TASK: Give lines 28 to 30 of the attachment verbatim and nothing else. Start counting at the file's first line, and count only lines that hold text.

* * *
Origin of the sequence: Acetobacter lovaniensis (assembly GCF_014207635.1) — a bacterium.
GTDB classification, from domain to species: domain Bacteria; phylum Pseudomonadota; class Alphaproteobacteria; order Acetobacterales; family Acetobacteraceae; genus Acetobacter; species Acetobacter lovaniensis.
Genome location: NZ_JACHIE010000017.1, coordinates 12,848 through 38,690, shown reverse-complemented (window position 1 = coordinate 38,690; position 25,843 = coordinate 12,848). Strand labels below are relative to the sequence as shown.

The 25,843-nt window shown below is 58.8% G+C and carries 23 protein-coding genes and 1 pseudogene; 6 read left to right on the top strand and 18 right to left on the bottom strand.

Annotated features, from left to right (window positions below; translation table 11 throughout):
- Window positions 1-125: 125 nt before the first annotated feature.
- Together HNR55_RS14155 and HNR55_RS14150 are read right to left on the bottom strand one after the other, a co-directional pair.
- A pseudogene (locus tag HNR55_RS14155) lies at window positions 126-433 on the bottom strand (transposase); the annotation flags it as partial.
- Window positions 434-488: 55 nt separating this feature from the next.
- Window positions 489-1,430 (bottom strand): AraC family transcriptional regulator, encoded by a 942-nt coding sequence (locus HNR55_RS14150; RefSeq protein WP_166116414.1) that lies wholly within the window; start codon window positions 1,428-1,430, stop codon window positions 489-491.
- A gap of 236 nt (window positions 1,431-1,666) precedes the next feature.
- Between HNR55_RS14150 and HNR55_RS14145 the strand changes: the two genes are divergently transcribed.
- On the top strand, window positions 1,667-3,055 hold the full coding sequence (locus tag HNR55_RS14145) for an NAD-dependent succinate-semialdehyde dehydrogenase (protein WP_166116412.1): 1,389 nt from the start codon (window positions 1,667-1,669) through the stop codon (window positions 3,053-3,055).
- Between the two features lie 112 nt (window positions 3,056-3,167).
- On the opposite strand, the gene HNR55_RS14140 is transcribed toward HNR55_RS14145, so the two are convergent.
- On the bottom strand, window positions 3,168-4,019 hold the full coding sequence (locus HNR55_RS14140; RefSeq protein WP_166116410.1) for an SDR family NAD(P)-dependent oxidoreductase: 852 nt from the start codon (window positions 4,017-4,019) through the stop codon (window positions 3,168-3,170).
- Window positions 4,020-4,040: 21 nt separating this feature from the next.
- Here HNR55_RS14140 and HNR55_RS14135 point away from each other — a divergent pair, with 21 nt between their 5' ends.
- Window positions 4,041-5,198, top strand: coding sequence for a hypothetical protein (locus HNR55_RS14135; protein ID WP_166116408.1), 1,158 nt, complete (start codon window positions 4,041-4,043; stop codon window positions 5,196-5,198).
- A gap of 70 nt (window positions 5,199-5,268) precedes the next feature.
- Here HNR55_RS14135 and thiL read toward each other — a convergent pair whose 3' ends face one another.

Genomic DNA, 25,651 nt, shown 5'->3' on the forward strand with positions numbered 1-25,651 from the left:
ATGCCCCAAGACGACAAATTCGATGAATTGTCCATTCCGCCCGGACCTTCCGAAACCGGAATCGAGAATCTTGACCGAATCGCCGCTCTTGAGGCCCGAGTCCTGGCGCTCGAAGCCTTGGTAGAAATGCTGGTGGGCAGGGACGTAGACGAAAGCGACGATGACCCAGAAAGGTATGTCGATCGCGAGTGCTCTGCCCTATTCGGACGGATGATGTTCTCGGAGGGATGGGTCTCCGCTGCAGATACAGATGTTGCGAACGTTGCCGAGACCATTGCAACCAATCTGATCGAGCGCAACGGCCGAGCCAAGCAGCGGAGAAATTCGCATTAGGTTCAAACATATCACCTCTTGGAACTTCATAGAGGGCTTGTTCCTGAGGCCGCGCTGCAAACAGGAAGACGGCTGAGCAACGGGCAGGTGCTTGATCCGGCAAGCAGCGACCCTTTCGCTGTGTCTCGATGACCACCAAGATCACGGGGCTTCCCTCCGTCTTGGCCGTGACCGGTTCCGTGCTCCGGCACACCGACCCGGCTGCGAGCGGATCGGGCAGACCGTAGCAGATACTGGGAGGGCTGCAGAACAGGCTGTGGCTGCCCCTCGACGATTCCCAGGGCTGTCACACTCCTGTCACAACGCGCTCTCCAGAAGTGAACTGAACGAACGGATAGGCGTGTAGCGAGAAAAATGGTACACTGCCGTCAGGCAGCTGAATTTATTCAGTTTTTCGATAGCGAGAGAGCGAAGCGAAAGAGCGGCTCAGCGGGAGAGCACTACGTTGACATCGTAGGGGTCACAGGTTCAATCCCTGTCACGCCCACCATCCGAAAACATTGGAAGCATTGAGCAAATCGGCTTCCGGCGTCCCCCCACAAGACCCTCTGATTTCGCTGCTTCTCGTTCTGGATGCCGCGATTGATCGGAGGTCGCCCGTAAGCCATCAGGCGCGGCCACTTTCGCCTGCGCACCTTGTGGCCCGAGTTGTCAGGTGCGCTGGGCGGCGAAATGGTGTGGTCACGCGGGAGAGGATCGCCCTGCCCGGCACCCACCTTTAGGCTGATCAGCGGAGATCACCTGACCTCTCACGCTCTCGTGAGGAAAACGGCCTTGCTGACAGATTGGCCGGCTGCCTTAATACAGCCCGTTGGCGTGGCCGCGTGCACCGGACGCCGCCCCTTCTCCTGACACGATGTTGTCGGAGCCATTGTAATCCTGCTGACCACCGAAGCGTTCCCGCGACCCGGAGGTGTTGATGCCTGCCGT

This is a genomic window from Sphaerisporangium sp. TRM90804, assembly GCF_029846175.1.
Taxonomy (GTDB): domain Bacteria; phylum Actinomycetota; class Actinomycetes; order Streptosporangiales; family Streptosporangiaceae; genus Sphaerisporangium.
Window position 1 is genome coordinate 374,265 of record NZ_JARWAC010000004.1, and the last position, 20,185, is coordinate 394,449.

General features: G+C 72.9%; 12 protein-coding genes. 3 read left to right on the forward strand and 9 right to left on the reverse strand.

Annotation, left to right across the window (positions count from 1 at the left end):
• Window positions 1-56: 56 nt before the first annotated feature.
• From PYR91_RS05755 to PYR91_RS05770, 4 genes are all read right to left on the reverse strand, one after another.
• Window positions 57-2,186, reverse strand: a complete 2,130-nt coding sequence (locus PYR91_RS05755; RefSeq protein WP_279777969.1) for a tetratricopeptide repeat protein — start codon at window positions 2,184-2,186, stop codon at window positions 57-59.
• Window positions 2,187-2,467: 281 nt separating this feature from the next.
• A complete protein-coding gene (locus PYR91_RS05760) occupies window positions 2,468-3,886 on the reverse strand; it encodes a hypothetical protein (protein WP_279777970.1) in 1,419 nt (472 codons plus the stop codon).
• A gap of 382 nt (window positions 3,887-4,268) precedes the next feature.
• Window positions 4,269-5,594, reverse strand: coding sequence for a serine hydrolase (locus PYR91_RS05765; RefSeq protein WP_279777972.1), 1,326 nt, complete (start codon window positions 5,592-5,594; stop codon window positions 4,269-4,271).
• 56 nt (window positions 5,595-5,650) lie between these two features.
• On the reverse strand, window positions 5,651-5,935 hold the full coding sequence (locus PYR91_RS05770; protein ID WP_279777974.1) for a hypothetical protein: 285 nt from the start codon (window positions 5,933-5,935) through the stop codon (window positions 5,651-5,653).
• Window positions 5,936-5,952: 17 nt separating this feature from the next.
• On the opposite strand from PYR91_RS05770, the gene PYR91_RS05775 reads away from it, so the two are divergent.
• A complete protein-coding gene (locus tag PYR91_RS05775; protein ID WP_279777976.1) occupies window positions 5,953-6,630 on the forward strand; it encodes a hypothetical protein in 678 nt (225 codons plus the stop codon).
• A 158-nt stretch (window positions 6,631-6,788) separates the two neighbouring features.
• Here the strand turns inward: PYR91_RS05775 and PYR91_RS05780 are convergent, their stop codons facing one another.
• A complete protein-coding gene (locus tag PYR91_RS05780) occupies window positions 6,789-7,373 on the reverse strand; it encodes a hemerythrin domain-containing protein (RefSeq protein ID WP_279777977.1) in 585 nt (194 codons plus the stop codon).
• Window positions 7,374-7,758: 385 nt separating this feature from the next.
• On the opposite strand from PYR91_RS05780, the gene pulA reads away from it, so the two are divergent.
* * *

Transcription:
Annotation, left to right across the window (positions count from 1 at the left end):
• Window positions 1-56: 56 nt before the first annotated feature.
• From PYR91_RS05755 to PYR91_RS05770, 4 genes are all read right to left on the reverse strand, one after another.